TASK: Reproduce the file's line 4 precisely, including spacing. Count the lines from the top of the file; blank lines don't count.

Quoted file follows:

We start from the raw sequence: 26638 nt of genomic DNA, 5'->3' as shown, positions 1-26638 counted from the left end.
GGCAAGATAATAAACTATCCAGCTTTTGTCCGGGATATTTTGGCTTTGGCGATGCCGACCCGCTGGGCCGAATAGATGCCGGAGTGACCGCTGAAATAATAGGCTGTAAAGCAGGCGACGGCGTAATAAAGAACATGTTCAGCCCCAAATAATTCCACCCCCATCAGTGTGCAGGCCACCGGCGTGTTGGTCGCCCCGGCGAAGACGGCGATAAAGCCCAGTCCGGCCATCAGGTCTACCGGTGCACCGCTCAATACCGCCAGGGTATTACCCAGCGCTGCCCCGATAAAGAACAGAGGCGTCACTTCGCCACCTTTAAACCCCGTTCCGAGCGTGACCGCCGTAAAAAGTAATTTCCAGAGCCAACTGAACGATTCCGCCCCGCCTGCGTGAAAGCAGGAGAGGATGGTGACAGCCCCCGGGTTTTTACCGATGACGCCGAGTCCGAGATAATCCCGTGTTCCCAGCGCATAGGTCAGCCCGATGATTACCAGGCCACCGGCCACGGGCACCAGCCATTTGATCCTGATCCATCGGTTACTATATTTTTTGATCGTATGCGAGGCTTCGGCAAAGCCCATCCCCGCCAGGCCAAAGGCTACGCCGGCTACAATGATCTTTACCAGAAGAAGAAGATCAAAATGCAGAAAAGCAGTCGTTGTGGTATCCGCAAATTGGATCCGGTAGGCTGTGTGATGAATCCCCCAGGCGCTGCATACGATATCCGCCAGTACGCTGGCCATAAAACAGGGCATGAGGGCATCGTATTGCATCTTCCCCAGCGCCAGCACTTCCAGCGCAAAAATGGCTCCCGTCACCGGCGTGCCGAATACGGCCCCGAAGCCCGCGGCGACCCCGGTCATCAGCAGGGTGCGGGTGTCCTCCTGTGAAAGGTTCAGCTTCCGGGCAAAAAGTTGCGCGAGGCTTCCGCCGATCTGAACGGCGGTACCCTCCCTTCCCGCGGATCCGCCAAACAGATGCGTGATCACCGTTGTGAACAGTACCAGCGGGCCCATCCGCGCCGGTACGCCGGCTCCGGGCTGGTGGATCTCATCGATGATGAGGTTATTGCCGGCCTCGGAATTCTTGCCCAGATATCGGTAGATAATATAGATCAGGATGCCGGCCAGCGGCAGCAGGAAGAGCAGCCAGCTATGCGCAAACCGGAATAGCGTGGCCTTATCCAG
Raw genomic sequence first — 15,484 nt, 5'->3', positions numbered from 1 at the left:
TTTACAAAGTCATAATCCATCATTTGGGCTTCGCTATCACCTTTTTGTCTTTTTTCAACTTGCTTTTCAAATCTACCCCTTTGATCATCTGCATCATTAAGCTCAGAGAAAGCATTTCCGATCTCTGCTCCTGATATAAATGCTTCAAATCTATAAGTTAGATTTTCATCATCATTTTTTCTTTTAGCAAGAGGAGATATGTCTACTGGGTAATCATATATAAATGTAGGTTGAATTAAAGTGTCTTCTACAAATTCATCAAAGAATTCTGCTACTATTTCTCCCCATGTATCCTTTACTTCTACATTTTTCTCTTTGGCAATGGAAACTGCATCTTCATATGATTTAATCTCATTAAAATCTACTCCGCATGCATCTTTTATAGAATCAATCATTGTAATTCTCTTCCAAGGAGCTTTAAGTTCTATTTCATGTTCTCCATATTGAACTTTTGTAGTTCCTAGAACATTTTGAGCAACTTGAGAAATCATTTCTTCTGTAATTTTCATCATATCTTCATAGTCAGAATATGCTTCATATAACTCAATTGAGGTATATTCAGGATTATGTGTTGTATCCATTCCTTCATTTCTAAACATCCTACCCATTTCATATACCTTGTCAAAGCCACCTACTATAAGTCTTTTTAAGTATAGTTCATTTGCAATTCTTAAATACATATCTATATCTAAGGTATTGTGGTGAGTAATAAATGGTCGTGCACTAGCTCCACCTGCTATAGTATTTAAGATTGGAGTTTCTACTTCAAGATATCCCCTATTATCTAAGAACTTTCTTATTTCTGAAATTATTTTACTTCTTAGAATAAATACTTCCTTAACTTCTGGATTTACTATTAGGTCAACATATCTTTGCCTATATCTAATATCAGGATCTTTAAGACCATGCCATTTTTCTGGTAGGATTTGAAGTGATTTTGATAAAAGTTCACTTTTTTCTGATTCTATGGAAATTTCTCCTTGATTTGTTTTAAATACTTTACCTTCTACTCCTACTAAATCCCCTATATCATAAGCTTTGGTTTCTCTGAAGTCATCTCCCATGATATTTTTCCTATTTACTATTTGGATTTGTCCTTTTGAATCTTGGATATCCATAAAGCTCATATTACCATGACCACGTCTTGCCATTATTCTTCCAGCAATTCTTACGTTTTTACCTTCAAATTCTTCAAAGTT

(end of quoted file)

TTTACAAAGTCATAATCCATCATTTGGGCTTCGCTATCACCTTTTTGTCTTTTTTCAACTTGCTTTTCAAATCTACCCCTTTGATCATCTGCATCATTAAGCTCAGAGAAAGCATTTCCGATCTCTGCTCCTGATATAAATGCTTCAAATCTATAAGTTAGATTTTCATCATCATTTTTTCTTTTAGCAAGAGGAGATATGTCTACTGGGTAATCATATATAAATGTAGGTTGAATTAAAGTGTCTTCTACAAATTCATCAAAGAATTCTGCTACTATTTCTCCCCATGTATCCTTTACTTCTACATTTTTCTCTTTGGCAATGGAAACTGCATCTTCATATGATTTAATCTCATTAAAATCTACTCCGCATGCATCTTTTATAGAATCAATCATTGTAATTCTCTTCCAAGGAGCTTTAAGTTCTATTTCATGTTCTCCATATTGAACTTTTGTAGTTCCTAGAACATTTTGAGCAACTTGAGAAATCATTTCTTCTGTAATTTTCATCATATCTTCATAGTCAGAATATGCTTCATATAACTCAATTGAGGTATATTCAGGATTATGTGTTGTATCCATTCCTTCATTTCTAAACATCCTACCCATTTCATATACCTTGTCAAAGCCACCTACTATAAGTCTTTTTAAGTATAGTTCATTTGCAATTCTTAAATACATATCTATATCTAAGGTATTGTGGTGAGTAATAAATGGTCGTGCACTAGCTCCACCTGCTATAGTATTTAAGATTGGAGTTTCTACTTCAAGATATCCCCTATTATCTAAGAACTTTCTTATTTCTGAAATTATTTTACTTCTTAGAATAAATACTTCCTTAACTTCTGGATTTACTATTAGGTCAACATATCTTTGCCTATATCTAATATCAGGATCTTTAAGACCATGCCATTTTTCTGGTAGGATTTGAAGTGATTTTGATAAAAGTTCACTTTTTTCTGATTCTATGGAAATTTCTCCTTGATTTGTTTTAAATACTTTACCTTCTACTCCTACTAAATCCCCTATATCATAAGCTTTGGTTTCTCTGAAGTCATCTCCCATGATATTTTTCCTATTTACTATTTGGATTTGTCCTTTTGAATCTTGGATATCCATAAAGCTCATATTACCATGACCACGTCTTGCCATTATTCTTCCAGCAATTCTTACGTTTTTACCTTCAAATTCTTCAAAGTT